Report: Patient Safety Needs Improvement

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July 17, 2001 (Washington) -- A new federal report gives healthcare officials a list of proven safety techniques that can stop errors before they start. But the authors say too often these techniques are ignored.

The massive 640 page document, titled "Making Health Care Safer: A Critical Analysis of Patient Safety Practices," is aimed at the healthcare professionals making patient care decisions.

The impetus for this analysis came from the highly publicized 1999 Institute of Medicine report indicating that between 44,000 and 98,000 Americans annually die from medical errors. While efforts at improving patient safety are nothing new, this effort, prepared by AHRQ, the Agency for Healthcare Research and Quality, is different.

"'Why aren't we doing this?' is the kind of question that a healthcare leader [reading this report] ought to be asking," says John Eisenberg, MD, director of AHRQ.

"The nation's healthcare leaders need to know what the science says about where the opportunities exist to make patient care safer right now," said Health and Human Services Secretary Tommy Thompson in a statement accompanying the report.

For this report, researchers at the University of California and Stanford University evaluated 79 patient safety practices. Of those, 73 are considered likely to improve patient safety.

Eleven techniques were singled out that are generally proven but not performed routinely. Among them:

  • Giving surgery patients antibiotics prior to their operation to prevent infections. While up to 90% of surgical patients receive antibiotics, they are improperly administered up to 50% of the time, according to the report.
  • Using ultrasound to guide intravenous lines to help prevent punctured arteries.
  • Treating surgery patients with drugs called beta-blockers, which are known to reduce the chance of heart attacks.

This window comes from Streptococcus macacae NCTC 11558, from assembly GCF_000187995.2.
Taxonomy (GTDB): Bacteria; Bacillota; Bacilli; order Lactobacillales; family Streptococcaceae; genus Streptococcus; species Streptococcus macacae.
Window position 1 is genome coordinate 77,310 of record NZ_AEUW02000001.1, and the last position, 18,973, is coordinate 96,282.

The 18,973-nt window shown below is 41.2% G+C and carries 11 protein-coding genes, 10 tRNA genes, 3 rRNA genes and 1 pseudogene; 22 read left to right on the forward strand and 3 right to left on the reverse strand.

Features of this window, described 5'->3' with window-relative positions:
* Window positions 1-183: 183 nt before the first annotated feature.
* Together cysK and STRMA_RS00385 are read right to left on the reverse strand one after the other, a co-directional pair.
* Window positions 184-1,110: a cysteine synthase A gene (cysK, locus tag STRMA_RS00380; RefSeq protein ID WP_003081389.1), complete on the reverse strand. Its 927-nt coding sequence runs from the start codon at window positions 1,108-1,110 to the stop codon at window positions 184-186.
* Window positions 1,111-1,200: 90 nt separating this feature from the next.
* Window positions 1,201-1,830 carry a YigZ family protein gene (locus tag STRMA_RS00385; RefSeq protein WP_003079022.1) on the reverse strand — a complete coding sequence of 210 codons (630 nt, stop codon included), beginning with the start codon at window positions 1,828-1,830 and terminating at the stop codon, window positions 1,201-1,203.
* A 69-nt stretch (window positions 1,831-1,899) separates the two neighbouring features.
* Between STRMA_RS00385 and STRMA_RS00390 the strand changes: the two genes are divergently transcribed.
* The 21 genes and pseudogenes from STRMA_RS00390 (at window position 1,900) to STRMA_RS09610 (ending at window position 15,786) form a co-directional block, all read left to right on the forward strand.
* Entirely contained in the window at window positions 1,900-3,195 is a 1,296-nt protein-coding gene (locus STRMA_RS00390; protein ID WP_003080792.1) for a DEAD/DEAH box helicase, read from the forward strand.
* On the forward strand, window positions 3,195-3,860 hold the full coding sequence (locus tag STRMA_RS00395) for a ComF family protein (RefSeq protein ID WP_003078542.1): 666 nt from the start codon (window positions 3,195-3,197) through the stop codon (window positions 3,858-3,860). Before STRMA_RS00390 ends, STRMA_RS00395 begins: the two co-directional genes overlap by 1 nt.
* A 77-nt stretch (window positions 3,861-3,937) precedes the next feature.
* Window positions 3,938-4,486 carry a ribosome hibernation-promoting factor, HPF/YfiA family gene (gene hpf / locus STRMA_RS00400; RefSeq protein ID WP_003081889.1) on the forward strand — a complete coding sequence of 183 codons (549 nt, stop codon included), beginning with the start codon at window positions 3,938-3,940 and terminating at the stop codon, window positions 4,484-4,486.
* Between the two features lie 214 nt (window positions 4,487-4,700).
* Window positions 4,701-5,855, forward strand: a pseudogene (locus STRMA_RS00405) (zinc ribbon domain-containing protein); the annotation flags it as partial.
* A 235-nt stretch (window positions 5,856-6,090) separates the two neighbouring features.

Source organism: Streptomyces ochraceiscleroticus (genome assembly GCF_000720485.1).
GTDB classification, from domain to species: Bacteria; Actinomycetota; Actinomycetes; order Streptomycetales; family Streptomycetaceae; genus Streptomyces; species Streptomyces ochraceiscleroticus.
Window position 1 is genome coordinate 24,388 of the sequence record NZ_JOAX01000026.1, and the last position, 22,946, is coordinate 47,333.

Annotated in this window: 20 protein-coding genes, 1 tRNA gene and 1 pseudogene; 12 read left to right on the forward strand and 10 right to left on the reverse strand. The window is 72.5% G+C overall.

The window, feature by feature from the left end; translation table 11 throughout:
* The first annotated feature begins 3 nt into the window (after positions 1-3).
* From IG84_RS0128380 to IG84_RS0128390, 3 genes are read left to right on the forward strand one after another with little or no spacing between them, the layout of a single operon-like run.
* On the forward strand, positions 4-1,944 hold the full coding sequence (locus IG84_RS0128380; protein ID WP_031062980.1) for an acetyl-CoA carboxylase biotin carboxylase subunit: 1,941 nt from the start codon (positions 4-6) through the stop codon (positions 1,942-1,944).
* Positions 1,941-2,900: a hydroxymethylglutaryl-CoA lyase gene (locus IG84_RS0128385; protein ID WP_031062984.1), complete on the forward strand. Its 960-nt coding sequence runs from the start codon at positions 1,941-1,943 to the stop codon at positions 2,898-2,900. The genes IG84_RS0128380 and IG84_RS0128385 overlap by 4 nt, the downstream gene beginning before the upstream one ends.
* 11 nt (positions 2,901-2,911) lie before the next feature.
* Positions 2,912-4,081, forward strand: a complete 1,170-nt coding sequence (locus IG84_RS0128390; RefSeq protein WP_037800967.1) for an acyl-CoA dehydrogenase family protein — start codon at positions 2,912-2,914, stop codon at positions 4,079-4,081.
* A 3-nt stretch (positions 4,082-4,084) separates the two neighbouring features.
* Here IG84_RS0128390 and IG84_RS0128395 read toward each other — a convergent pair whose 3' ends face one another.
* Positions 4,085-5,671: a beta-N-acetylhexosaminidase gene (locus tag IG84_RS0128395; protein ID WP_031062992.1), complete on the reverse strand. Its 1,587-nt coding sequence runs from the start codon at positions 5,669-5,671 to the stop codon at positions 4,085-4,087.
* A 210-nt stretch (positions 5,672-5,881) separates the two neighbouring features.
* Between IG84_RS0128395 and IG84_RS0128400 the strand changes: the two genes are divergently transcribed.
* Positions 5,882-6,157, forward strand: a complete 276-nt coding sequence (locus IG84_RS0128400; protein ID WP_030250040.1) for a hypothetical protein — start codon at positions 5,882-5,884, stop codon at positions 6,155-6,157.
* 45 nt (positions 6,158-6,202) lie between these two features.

In addition to these patient-focused recommendations, the report suggested specific organizational changes. For instance:

  • Encouraging a "culture of safety" in institutions
  • Changing nurse staffing ratios
  • Using computerized systems to order drugs to reduce errors
  • Improving hand-washing techniques

Though it's too early to generalize, Eisenberg says that using computers to manage medications in hospitals could save billions of dollars and many lives.

One of the big questions yet to be answered is whether an increase in nurse staffing will improve patient safety.

"Changes in nurse staffing was considered to be a patient safety practice with high strength of evidence ... but not the greatest strength of evidence," said Eisenberg.

The goal is not to create cookbook medicine but rather to suggest options that will improve patient safety generally. From there, each healthcare institution will need to individualize its patient safety strategy.

"Preventing blood clots in patients that undergo surgery may be of major importance to a hospital with a large number of major orthopaedic surgeons. ... But methods for reducing ... infections [acquired while in the hospital] may be of greater interest to a small community hospital," says Gregg Meyer, MD, director of AHRQ's Center for Quality Improvement and Patient Safety.

So what can patients do to insure a safer medical experience?

One recommendation is to read back the consent form to the doctor before an operation. "Part of what gets missed is having a full comprehension of that informed consent. So some practices have been evaluated to improve full comprehension," says Kathryn McDonald, MM, the project coordinator.

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